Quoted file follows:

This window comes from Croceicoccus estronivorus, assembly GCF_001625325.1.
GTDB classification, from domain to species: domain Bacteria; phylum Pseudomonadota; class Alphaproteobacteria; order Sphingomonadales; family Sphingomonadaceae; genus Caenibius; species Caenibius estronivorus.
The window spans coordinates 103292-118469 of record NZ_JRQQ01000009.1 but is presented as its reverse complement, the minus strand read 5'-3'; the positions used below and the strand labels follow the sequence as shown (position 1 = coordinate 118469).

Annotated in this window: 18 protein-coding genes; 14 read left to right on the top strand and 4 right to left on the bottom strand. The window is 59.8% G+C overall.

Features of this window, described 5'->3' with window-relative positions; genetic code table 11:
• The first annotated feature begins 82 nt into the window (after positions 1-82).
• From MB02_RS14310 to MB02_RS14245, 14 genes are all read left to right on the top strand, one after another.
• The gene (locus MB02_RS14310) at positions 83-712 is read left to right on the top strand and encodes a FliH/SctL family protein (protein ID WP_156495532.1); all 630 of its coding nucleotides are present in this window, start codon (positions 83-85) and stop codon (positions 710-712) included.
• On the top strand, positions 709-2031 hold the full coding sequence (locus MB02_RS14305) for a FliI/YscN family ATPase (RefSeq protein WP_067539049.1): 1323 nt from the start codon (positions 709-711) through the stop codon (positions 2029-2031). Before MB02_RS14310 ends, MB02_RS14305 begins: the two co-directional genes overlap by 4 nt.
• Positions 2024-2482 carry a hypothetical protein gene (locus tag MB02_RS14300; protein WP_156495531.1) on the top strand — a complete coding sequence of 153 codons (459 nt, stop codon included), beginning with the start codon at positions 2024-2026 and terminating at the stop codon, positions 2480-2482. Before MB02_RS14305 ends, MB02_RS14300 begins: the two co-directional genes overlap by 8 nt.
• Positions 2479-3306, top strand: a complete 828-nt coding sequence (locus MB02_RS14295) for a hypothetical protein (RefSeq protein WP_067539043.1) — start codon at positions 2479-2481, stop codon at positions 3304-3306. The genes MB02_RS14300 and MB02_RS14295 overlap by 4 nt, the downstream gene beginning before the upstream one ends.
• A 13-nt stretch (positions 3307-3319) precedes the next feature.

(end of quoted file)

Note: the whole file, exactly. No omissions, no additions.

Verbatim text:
This window comes from Croceicoccus estronivorus, assembly GCF_001625325.1.
GTDB classification, from domain to species: domain Bacteria; phylum Pseudomonadota; class Alphaproteobacteria; order Sphingomonadales; family Sphingomonadaceae; genus Caenibius; species Caenibius estronivorus.
The window spans coordinates 103292-118469 of record NZ_JRQQ01000009.1 but is presented as its reverse complement, the minus strand read 5'-3'; the positions used below and the strand labels follow the sequence as shown (position 1 = coordinate 118469).

Annotated in this window: 18 protein-coding genes; 14 read left to right on the top strand and 4 right to left on the bottom strand. The window is 59.8% G+C overall.

Features of this window, described 5'->3' with window-relative positions; genetic code table 11:
• The first annotated feature begins 82 nt into the window (after positions 1-82).
• From MB02_RS14310 to MB02_RS14245, 14 genes are all read left to right on the top strand, one after another.
• The gene (locus MB02_RS14310) at positions 83-712 is read left to right on the top strand and encodes a FliH/SctL family protein (protein ID WP_156495532.1); all 630 of its coding nucleotides are present in this window, start codon (positions 83-85) and stop codon (positions 710-712) included.
• On the top strand, positions 709-2031 hold the full coding sequence (locus MB02_RS14305) for a FliI/YscN family ATPase (RefSeq protein WP_067539049.1): 1323 nt from the start codon (positions 709-711) through the stop codon (positions 2029-2031). Before MB02_RS14310 ends, MB02_RS14305 begins: the two co-directional genes overlap by 4 nt.
• Positions 2024-2482 carry a hypothetical protein gene (locus tag MB02_RS14300; protein WP_156495531.1) on the top strand — a complete coding sequence of 153 codons (459 nt, stop codon included), beginning with the start codon at positions 2024-2026 and terminating at the stop codon, positions 2480-2482. Before MB02_RS14305 ends, MB02_RS14300 begins: the two co-directional genes overlap by 8 nt.
• Positions 2479-3306, top strand: a complete 828-nt coding sequence (locus MB02_RS14295) for a hypothetical protein (RefSeq protein WP_067539043.1) — start codon at positions 2479-2481, stop codon at positions 3304-3306. The genes MB02_RS14300 and MB02_RS14295 overlap by 4 nt, the downstream gene beginning before the upstream one ends.
• A 13-nt stretch (positions 3307-3319) precedes the next feature.